In this report, we describe a patient who was diagnosed with primary SS based on dysfunction of salivary secretion and positivity for anti-Ro/SS-A and anti-La/SS-B antibodies. These symptoms were accompanied by clinical features of TAFRO syndrome, including refractory pleural effusion, ascites, edema, and severe thrombocytopenia. She was initially treated with a corticosteroid, but her condition did not improve. After adding cyclosporine, her condition eventually improved. Additionally, eltrombopag and tolvaptan were effective as supportive care until the effects of cyclosporine appeared.

2. Case Presentation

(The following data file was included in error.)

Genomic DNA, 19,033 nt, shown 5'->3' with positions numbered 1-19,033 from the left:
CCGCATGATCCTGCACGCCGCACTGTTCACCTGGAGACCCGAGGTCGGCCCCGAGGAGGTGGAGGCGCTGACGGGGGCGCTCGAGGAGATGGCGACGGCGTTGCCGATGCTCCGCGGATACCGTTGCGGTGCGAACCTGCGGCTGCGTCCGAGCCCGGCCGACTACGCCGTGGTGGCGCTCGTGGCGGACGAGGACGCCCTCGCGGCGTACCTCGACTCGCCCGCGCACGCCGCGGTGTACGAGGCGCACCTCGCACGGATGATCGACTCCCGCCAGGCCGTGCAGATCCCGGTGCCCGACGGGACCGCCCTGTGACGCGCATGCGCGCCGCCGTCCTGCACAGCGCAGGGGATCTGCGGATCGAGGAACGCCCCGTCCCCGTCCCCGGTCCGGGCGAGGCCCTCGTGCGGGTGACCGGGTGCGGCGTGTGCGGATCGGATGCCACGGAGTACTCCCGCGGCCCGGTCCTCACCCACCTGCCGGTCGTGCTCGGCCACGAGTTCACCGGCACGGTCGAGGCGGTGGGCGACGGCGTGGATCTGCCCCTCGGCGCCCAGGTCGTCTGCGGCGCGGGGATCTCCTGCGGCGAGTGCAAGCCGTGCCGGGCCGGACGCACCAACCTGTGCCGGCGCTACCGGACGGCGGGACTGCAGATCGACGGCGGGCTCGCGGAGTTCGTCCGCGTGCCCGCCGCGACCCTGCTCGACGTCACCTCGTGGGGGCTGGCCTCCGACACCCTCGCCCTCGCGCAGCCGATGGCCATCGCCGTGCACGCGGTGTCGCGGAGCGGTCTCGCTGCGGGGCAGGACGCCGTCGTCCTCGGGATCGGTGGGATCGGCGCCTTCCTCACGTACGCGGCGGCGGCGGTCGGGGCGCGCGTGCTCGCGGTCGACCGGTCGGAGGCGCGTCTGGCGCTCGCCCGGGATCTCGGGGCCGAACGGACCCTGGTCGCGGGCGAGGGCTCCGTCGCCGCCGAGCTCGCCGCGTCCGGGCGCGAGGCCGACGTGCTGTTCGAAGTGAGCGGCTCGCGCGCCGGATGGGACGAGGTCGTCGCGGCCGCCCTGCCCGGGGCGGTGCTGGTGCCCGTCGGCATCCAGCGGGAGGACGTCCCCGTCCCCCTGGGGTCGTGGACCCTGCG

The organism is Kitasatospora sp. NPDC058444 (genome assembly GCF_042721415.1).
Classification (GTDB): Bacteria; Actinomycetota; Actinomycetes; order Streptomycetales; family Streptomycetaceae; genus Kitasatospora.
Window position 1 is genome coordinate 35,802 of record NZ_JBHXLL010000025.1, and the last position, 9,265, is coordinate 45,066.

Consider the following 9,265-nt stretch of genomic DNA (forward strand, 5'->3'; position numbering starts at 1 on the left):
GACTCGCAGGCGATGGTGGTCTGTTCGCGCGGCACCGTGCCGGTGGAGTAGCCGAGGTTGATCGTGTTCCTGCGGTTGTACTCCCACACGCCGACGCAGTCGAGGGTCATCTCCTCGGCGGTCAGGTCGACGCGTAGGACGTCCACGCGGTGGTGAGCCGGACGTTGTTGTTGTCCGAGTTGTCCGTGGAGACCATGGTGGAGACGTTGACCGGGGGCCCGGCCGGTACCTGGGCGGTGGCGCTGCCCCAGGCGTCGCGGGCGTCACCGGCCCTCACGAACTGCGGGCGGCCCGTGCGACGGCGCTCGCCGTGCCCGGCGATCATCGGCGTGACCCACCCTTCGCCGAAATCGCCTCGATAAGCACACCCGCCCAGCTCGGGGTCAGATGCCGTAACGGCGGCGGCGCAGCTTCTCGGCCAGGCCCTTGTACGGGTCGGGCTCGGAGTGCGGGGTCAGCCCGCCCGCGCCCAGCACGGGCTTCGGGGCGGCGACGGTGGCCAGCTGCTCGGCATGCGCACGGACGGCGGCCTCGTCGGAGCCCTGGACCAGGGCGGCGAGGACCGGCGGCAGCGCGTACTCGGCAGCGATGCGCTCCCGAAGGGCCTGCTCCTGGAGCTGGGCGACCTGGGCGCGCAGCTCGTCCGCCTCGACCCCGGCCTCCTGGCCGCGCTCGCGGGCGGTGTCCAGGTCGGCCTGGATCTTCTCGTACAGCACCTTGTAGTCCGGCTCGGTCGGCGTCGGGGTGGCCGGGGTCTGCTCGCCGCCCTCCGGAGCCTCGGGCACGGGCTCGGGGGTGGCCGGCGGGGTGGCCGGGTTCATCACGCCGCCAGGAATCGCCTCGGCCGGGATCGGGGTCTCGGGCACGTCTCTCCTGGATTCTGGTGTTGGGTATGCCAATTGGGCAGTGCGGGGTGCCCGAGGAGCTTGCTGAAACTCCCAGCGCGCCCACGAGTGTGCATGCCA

A 52-year-old woman was admitted to the Department of Obstetrics and Gynecology of Ohta-Nishinouchi Hospital because of abdominal distension. One month prior, she had visited a neighboring clinic because she felt abdominal fullness. She was shown to have a low platelet count of 27,000/μL and ascites. Computed tomography and magnetic resonance imaging examinations were performed; however, no malignancies were observed. Cytology of the ascites did not reveal malignant cells. Because autoimmune disease was suspected, she was transferred to our department. She had experienced spondylolisthesis in her twenties and was diagnosed with nontuberculous mycobacterial infection at age 51, for which she took medication. At the time of transfer, her body weight was 58 kg, which was 10 kg heavier than usual. Her body temperature was 36.6°C, blood pressure was 112/70 mmHg, and pulse rate was 80 beats/minute. Several small-sized, nontender lymph nodes were palpable in her left neck. Her abdomen was slightly distended without tenderness. Her hands and fingers were slightly edematous. No skin rashes were observed. The laboratory findings were as follows: platelet count of 27 × 103/μL; anti-nuclear antibody positive at a titer of 1 : 320 (speckled and cytoplasmic pattern); anti-Ro/SS-A antibody and anti-La/SS-B antibody positive at titers of 1 : 32 and 1 : 1, respectively (Ouchterlony method); human herpesvirus 8 DNA negative; and slight positivity for IL-6 and vascular endothelial growth factor (VEGF) at 3.01 pg/mL and 42.1 pg/mL, respectively (Table 1). Chest X-ray showed bilateral dullness of the costophrenic angles and no enlargement of the heart shadow (Figure 1). Computed tomography showed enlargement of the axillary lymph nodes, splenomegaly, and a mild volume of ascites around the liver and spleen and in the pelvic cavity (Figure 2). We found no increases in megakaryocytes or reticulin fibrosis in the bone marrow specimens. She was diagnosed with SS using the revised criteria for the diagnosis of SS issued by the Japanese Ministry of Health [9]. The patient fulfilled the criteria of dysfunction of salivary secretion based on the results of the Saxon test (0.2 g/2 minutes) and salivary scintigraphy and positivity for anti-Ro/SS-A and anti-La/SS-B antibodies; however, the presence of anasarca and severe thrombocytopenia did not coincide with the pathophysiology of SS. She also fulfilled the proposed diagnostic criteria for all three of the major categories of TAFRO syndrome (anasarca, thrombocytopenia, and systemic inflammation), as well as two of the minor categories (mild organomegaly and renal insufficiency) [8]. Although autoimmune disorders must be excluded in the diagnosis of TAFRO syndrome, it was difficult to explain the anasarca and severe thrombocytopenia as pathophysiological conditions of SS. Therefore, we considered her condition to be one of the primary SS complicated by TAFRO syndrome-like pathophysiology. We initially administered prednisolone at 30 mg/day while she was using furosemide and receiving platelet transfusion, but the platelet count remained low, the volumes of pleural effusion and ascites did not decrease, and the C-reactive protein level was elevated. She was then administered 500 mg methylprednisolone intravenously for 3 days, followed by 50 mg prednisolone daily, and tolvaptan treatment was added. She was also given cyclosporine according to the treatment of TAFRO syndrome. After those therapies were completed, the anasarca began to improve, and administration of tolvaptan was discontinued after 30 days. Because the platelet count remained low, eltrombopag was also administered, after which the platelet count improved. She was discharged on the 76th hospital day, and prednisolone was tapered during the outpatient period. Administration of eltrombopag was stopped at 2 months following her discharge (Figure 3).